Om Jazz in New Orleans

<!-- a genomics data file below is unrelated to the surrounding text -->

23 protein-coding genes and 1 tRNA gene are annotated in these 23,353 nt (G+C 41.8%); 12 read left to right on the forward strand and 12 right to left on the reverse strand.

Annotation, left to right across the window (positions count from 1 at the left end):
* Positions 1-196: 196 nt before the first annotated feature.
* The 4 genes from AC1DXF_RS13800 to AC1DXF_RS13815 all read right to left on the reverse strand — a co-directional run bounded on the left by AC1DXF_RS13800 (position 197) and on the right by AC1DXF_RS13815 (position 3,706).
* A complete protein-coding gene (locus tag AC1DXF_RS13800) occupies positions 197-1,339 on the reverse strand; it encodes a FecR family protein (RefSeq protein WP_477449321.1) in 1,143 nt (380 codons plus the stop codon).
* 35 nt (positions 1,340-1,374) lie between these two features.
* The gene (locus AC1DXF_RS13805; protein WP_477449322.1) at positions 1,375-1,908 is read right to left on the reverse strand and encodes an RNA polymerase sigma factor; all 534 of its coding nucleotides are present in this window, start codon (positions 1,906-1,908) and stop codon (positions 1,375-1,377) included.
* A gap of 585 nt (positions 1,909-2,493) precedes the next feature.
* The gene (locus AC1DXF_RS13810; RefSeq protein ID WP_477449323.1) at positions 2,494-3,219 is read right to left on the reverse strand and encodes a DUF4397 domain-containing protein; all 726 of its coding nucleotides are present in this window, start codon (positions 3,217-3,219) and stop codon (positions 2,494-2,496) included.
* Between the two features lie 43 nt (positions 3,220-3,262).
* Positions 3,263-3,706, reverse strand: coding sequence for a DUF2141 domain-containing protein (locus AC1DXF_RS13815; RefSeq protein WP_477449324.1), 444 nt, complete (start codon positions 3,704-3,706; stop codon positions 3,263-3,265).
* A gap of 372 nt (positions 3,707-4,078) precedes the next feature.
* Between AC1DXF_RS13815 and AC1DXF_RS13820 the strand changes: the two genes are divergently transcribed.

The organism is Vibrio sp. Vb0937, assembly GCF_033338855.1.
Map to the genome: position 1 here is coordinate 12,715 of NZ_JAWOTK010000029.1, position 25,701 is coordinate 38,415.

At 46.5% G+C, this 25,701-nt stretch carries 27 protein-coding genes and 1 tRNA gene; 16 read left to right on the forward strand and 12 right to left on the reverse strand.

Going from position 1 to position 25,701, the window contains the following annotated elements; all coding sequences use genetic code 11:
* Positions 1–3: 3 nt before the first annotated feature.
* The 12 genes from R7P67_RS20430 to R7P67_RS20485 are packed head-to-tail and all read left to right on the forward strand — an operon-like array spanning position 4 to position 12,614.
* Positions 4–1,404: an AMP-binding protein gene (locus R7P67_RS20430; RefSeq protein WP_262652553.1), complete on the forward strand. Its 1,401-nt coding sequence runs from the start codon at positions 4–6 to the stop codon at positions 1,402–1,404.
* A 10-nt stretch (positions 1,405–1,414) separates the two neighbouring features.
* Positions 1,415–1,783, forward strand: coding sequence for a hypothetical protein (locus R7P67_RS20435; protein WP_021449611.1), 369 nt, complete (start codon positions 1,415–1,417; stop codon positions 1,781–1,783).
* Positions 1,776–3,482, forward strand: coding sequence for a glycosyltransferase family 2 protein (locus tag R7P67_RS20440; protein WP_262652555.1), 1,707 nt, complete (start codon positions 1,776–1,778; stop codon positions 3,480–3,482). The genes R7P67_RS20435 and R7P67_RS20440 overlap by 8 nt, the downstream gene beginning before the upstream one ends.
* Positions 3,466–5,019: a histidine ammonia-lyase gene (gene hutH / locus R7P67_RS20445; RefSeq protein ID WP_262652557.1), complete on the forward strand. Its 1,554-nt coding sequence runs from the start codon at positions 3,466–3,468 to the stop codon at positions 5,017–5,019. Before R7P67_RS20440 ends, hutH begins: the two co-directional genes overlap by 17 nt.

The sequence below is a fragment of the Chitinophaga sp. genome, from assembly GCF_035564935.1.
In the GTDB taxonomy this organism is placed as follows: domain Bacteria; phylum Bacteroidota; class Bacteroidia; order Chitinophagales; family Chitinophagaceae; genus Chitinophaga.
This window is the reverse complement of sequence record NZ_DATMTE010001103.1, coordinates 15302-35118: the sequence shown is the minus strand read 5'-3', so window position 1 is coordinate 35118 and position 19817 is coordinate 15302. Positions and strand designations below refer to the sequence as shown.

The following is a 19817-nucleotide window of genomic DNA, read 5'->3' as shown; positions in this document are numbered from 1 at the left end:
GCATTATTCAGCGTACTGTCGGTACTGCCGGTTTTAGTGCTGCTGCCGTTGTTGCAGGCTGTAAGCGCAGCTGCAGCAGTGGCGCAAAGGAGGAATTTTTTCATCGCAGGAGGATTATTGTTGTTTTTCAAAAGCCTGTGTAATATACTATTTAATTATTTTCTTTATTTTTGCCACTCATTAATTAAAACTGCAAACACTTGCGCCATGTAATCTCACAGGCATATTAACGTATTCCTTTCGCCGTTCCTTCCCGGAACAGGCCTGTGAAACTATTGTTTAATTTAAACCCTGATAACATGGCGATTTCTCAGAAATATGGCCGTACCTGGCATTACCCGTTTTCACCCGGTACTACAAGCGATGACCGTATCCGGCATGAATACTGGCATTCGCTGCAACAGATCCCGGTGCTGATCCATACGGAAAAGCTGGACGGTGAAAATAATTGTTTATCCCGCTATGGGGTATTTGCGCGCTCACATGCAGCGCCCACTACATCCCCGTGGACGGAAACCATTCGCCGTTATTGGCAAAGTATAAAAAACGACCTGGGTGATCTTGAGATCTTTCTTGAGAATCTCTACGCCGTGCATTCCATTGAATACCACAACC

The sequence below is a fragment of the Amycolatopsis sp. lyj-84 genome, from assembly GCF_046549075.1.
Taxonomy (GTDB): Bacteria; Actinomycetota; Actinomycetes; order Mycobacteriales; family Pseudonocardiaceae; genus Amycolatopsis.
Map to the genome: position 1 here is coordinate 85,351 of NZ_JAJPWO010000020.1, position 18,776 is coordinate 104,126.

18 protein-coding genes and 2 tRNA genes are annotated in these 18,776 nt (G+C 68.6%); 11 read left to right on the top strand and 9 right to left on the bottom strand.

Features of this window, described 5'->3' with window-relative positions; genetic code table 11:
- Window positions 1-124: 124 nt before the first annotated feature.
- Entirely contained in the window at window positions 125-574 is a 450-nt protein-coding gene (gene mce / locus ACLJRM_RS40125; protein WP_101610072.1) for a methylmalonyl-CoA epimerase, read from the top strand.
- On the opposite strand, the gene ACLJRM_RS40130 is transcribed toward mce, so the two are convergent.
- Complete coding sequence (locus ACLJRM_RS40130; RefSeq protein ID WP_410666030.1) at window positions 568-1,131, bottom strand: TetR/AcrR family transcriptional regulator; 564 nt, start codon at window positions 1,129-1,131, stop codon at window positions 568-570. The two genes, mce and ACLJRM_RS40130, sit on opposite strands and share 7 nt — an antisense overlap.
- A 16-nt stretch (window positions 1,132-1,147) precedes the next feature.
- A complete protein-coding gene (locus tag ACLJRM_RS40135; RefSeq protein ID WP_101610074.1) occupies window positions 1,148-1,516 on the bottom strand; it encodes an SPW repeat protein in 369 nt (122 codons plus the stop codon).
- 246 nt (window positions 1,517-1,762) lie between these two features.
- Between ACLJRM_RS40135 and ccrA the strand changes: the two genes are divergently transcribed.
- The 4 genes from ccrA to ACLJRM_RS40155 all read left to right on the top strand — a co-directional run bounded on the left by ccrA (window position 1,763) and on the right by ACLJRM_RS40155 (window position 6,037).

Jazz in New Orleans provides accurate information about, and an insightful interpretation of, jazz in New Orleans from the end of World War II through 1970. Suhor, relying on his experiences as a listener, a working jazz drummer, and writer in New Orleans during this period, has done a great service to lovers of New Orleans music by filling in some gaping holes in postwar jazz history and cutting through many of the myths and misconceptions that have taken hold over the years. Skillfully combining his personal experiences and historical research, the author writes with both authority and immediacy. The text, rich in previously unpublished anecdotes and New Orleans lore, is divided into three sections, each with an overview essay followed by pertinent articles Suhor wrote for national and local journals-including Down Beat and New Orleans Magazine. Section One, "Jazz and the Establishment, " focuses on cultural and institutional settings in which jazz was first battered, then nurtured. It deals with the reluctance of power brokers and the custodians of culture in New Orleans to accept jazz as art until the music proved itself elsewhere and was easily recognizable as a marketable commodity. Section Two, "Traditional and Dixieland Jazz," highlights the music and the musicians who were central to early jazz styles in New Orleans between 1947 and 1953. Section Three, "An Invisible Generation," will help dispel the stubborn myth that almost no one was playing be-bop or other modern jazz styles in New Orleans before the current generation of young artists appeared in the 1980s.